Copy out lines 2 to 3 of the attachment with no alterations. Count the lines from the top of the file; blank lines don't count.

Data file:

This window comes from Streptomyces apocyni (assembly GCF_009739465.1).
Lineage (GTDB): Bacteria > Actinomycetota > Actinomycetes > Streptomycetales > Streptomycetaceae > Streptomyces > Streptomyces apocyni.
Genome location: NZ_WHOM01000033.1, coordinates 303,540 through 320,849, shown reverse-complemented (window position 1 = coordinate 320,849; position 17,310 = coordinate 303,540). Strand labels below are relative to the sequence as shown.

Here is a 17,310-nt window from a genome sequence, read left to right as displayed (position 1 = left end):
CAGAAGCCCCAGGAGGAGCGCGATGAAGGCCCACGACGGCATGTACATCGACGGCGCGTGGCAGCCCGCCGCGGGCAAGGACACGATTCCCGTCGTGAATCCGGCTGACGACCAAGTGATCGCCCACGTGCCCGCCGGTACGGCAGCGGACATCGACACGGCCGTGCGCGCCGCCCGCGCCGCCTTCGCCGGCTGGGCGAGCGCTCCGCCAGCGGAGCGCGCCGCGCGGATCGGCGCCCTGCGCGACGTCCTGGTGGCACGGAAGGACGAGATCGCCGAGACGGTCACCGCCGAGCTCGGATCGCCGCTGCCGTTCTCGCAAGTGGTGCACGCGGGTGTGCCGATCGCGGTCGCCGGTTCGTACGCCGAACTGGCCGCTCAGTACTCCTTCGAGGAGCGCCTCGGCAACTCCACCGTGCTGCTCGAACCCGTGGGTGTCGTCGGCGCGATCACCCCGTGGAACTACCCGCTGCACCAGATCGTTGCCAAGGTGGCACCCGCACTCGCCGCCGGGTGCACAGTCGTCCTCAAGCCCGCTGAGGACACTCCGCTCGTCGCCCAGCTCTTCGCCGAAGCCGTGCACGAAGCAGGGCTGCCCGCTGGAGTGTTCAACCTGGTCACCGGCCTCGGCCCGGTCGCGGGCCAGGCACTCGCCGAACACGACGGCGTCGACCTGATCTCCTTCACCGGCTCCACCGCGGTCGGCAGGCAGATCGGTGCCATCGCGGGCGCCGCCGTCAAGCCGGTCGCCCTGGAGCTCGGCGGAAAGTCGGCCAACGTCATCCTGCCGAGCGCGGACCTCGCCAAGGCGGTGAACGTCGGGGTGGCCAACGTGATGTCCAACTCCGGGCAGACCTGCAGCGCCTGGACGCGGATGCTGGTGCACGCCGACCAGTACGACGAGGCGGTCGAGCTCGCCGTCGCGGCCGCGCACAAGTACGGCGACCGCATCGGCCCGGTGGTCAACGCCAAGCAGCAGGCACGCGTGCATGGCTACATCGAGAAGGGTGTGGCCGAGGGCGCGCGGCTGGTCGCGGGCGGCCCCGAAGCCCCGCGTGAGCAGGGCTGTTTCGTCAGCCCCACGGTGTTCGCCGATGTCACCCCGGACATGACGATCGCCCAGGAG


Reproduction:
Lineage (GTDB): Bacteria > Actinomycetota > Actinomycetes > Streptomycetales > Streptomycetaceae > Streptomyces > Streptomyces apocyni.
Genome location: NZ_WHOM01000033.1, coordinates 303,540 through 320,849, shown reverse-complemented (window position 1 = coordinate 320,849; position 17,310 = coordinate 303,540). Strand labels below are relative to the sequence as shown.